Standards in Sacred Music
The following letter by Fr Patrick J. Doyle, P.P. was published in The Furrow in April, 1953. Fr Doyle was parish priest of Naas, Co. Kildare, from 1938 until his death in 1962.
Dear Father Editor,
In the March number of The Furrow Sir Shane Leslie (see here – Shane) asks “why does Catholicism attract so few Irish Protestants?” He assures us that in England they are attracted by “the liturgy, music and beauty of Catholic services.” He expresses the opinion that “many Protestants could be drawn by real Church music, but what do they hear? Far less melody than their own hymns.” We cannot deny that the average of our Church music, apart from some outstanding exceptions, falls far short of what is desirable, even of what Church discipline requires. One cause is the lack of competent musicians with sufficient knowledge and training to know what, and how, to teach our choirs, and train them to adequate performances. There seems to be little hope of filling this educational lacuna, until a national School of Church Music subsidised by all our dioceses, similar to those of the Continental countries, has been established. Can Catholic Ireland not do what, for instance, half-Catholic Belgium has done? Even if competent choir directors were available, for many parishes there would still remain the financial problem of providing an adequate salary. Musicians cannot live on audible notes alone; the other species, palpable and expendable, is a grim necessity. This problem could be solved, partly by an appeal to the religious generosity of our people, explaining what the Church expects and deserves in the domain of music, insisting on the clear teaching of successive Popes in this matter; and partly, by having a regular quota of young priests from each diocese trained in the national School of Church Music, who would be thus equipped to take control of the choir, each in his own parish, and give fraternal advice and assistance to his fellow priests in his neighbourhood.
It is possible that Sir Shane, in his commendable zeal for reform, takes too depressing a view of the situation in Ireland (see Church Music in Ireland – Shane), though it is a healthy and honest reaction to face the worst in any plea for reform. He asks — “Do you ever hear Gregorian of Plain Chant in our parish Churches?” May I reply from my experience of the church I know best? I have just returned from the High Mass on St. Patrick’s Day in our parish church in Naas, Co. Kildare. The whole Mass, Proper and Common, was sung in Plain Chant by a choir of men and small boys. At the Offertory was sung a polyphonic motet — Ecce Sacerdos Magnus, by the 16th century Vittoria. At the conclusion of the Mass we had the rousing Maynooth Hymn to St. Patrick (1) — Dochas Linn Naomh Padraic, in a setting by Michael Van Dessel, the first verse being sung a capella, while the last is in unison with a massive organ accompaniment. At an earlier Mass a children’s choir had sung three-part polyphonic music with refreshing aplomb.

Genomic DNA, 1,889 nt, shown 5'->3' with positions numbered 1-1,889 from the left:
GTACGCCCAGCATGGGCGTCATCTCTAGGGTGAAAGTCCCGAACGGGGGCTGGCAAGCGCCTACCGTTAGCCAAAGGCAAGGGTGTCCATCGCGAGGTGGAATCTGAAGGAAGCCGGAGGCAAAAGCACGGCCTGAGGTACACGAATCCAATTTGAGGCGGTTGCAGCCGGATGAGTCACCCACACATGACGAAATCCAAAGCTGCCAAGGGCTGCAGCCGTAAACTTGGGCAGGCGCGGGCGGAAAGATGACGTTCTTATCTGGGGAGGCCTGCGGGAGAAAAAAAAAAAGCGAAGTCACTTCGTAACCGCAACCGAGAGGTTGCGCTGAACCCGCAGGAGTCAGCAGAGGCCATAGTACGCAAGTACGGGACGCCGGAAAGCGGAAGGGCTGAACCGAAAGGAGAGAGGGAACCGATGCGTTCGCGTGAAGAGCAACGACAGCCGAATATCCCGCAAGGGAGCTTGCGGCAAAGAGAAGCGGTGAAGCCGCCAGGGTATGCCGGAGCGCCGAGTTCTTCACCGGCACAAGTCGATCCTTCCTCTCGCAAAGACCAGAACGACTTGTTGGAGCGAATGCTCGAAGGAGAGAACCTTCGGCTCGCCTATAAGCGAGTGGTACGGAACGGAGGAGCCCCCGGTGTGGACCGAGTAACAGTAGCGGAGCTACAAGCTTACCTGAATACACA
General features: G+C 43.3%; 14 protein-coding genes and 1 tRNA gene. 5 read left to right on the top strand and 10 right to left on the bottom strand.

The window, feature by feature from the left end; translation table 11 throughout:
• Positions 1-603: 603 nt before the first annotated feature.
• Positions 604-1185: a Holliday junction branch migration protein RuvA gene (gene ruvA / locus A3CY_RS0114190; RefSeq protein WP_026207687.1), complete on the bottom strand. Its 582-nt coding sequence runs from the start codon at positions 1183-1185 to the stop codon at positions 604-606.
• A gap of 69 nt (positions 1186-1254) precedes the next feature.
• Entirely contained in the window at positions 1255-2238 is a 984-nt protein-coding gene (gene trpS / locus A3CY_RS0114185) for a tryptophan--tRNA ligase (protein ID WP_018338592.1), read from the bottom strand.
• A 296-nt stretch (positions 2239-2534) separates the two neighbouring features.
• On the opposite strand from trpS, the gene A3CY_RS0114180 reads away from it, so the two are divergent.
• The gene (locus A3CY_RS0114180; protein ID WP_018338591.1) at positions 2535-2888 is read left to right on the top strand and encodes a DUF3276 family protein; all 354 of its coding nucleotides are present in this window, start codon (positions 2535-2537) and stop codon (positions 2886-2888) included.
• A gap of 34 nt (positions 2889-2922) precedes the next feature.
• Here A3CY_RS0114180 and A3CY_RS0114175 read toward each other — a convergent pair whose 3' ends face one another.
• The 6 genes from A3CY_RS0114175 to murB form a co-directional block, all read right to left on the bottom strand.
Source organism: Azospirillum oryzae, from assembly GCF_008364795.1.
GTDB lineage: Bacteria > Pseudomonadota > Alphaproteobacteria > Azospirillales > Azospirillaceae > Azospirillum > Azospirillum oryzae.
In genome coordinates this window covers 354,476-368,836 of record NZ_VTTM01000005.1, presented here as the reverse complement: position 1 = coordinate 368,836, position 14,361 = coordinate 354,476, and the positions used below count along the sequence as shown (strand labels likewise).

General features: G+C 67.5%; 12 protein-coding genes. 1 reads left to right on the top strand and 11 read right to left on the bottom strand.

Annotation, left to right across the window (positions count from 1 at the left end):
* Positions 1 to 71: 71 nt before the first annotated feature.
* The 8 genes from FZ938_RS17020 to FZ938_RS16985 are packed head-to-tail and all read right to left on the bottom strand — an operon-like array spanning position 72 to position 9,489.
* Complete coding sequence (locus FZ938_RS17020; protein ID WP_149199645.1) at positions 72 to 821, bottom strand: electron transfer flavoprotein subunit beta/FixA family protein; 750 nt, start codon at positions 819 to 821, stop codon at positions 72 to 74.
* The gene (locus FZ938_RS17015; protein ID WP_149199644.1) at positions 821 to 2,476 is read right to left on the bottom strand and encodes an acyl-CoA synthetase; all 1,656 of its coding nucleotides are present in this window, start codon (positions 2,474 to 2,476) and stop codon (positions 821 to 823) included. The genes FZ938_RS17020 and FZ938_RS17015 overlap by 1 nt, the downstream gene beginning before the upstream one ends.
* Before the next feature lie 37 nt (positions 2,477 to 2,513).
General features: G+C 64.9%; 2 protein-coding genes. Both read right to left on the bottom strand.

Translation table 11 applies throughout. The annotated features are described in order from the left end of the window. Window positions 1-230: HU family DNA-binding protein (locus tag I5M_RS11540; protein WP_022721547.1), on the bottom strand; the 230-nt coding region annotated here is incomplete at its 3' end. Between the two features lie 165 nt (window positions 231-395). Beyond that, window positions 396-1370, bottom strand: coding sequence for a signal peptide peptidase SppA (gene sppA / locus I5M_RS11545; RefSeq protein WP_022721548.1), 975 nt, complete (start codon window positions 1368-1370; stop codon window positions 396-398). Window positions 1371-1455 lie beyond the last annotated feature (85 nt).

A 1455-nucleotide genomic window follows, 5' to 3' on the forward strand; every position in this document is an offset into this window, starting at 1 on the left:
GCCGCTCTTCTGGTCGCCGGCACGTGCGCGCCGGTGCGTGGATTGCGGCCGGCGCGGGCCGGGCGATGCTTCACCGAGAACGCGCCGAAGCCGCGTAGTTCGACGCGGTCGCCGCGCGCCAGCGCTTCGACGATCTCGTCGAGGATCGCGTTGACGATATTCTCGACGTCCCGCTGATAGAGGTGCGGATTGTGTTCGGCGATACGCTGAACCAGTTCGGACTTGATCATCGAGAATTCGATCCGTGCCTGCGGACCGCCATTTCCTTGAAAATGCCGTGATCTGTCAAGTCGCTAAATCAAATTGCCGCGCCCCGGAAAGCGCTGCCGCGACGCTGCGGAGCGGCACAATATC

In this Church, Plain Chant may be heard practically every Sunday. At all High Masses through the year the Proper is sung in Plain Chant, and the Common of the Mass in a strictly liturgical part-setting by composers dating from the 16th century, to our own times. The latest Mass sung was published in 1943, the Missa Ave Verum by Plum, the versatile Belgian Servite.
The repertory of this choir includes, as well as several four and five-part Masses, motets by Josquin des Prés, Palestrina, Vittoria, Allegri, Di Lasso, Viadana, Gallus, Aichingar, Van Berchem, Hasler, Byrd, Blow, Sweelinck, Scarlatti, Bach, Mozart, Schubert, Rheinberger, Haller, Gruber, Lemacher, Bruchner, Elgar, Verhelst, Van Nuffel. The choir makes frequent use of the fine Latin hymns in the Maynooth Supplement edited by Fr. Beuerunge (see here – Shane).
Sir Shane Leslie would, I think, be grateful to learn that several Protestant friends of the Parish Priest have frequently come from Dublin and elsewhere to hear this choir. They freely concede that the music of the Anglican rite, with slight exception, cannot stand comparison with the wealth of our Plain Chant, our polyphony, the Mass settings from the 16th century down, even to the facile settings of the Cecilian school, not to mention the more austere modern settings with “modal” affinities. One of these musical enthusiasts, a brilliant young organist, on several occasions played the organ accompaniments for our Masses. He never concealed the spiritual edification, and aesthetic pleasure and exhilaration he derived from these Catholic services. At present he is master of choristers in an important High Church in England.
These matters are recorded not I hope, in any spirit of cheap, unworthy glorification, but merely as a factual reply to points raised by your distinguished contributor.
(1) In at least one Hymnal there is an inaccurate version of this hymn. The original was published as a supplement to The Irish Musical Monthly, edited by Fr. Heinrich Beuerunge. According to the Maynooth tradition the melody is a folk-tune collected by Fr. Beuerunge in the Deise district of Co. Waterford, whilst the Irish text was treasure trove of Dr. O’Hickey, Professor of Irish at the College. The hymn was first sung at the St. Patrick’s Festival, London, 1902. It is of interest to note the similarity of its melodic structure with that of the Plain Chant Ave Maris Stella.